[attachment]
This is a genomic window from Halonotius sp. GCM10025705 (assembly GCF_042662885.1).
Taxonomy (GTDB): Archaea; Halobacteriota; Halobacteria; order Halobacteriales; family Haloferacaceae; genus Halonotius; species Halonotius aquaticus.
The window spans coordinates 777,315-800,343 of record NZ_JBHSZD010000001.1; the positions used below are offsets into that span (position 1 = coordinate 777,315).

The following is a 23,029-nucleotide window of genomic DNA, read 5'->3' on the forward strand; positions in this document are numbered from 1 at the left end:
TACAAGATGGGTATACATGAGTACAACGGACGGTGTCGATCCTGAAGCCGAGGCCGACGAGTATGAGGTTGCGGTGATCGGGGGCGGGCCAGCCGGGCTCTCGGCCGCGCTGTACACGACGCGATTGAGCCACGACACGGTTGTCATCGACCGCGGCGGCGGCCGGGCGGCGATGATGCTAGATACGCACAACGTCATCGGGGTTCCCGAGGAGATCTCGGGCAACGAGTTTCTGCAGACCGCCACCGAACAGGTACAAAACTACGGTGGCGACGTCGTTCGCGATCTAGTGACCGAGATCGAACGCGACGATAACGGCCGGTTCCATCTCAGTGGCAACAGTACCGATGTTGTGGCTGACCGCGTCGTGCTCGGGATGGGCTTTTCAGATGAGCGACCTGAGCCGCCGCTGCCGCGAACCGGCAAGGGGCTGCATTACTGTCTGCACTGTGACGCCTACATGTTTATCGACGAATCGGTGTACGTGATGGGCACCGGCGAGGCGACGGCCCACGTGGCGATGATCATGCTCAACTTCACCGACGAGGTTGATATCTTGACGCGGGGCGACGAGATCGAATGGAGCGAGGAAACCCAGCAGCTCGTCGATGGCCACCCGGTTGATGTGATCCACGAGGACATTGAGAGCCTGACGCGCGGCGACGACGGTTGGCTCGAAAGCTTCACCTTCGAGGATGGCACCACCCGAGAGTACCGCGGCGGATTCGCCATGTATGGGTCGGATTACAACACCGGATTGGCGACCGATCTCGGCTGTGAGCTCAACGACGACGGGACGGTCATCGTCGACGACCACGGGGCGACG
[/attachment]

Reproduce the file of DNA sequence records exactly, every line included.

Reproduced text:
This is a genomic window from Halonotius sp. GCM10025705 (assembly GCF_042662885.1).
Taxonomy (GTDB): Archaea; Halobacteriota; Halobacteria; order Halobacteriales; family Haloferacaceae; genus Halonotius; species Halonotius aquaticus.
The window spans coordinates 777,315-800,343 of record NZ_JBHSZD010000001.1; the positions used below are offsets into that span (position 1 = coordinate 777,315).

The following is a 23,029-nucleotide window of genomic DNA, read 5'->3' on the forward strand; positions in this document are numbered from 1 at the left end:
TACAAGATGGGTATACATGAGTACAACGGACGGTGTCGATCCTGAAGCCGAGGCCGACGAGTATGAGGTTGCGGTGATCGGGGGCGGGCCAGCCGGGCTCTCGGCCGCGCTGTACACGACGCGATTGAGCCACGACACGGTTGTCATCGACCGCGGCGGCGGCCGGGCGGCGATGATGCTAGATACGCACAACGTCATCGGGGTTCCCGAGGAGATCTCGGGCAACGAGTTTCTGCAGACCGCCACCGAACAGGTACAAAACTACGGTGGCGACGTCGTTCGCGATCTAGTGACCGAGATCGAACGCGACGATAACGGCCGGTTCCATCTCAGTGGCAACAGTACCGATGTTGTGGCTGACCGCGTCGTGCTCGGGATGGGCTTTTCAGATGAGCGACCTGAGCCGCCGCTGCCGCGAACCGGCAAGGGGCTGCATTACTGTCTGCACTGTGACGCCTACATGTTTATCGACGAATCGGTGTACGTGATGGGCACCGGCGAGGCGACGGCCCACGTGGCGATGATCATGCTCAACTTCACCGACGAGGTTGATATCTTGACGCGGGGCGACGAGATCGAATGGAGCGAGGAAACCCAGCAGCTCGTCGATGGCCACCCGGTTGATGTGATCCACGAGGACATTGAGAGCCTGACGCGCGGCGACGACGGTTGGCTCGAAAGCTTCACCTTCGAGGATGGCACCACCCGAGAGTACCGCGGCGGATTCGCCATGTATGGGTCGGATTACAACACCGGATTGGCGACCGATCTCGGCTGTGAGCTCAACGACGACGGGACGGTCATCGTCGACGACCACGGGGCGACG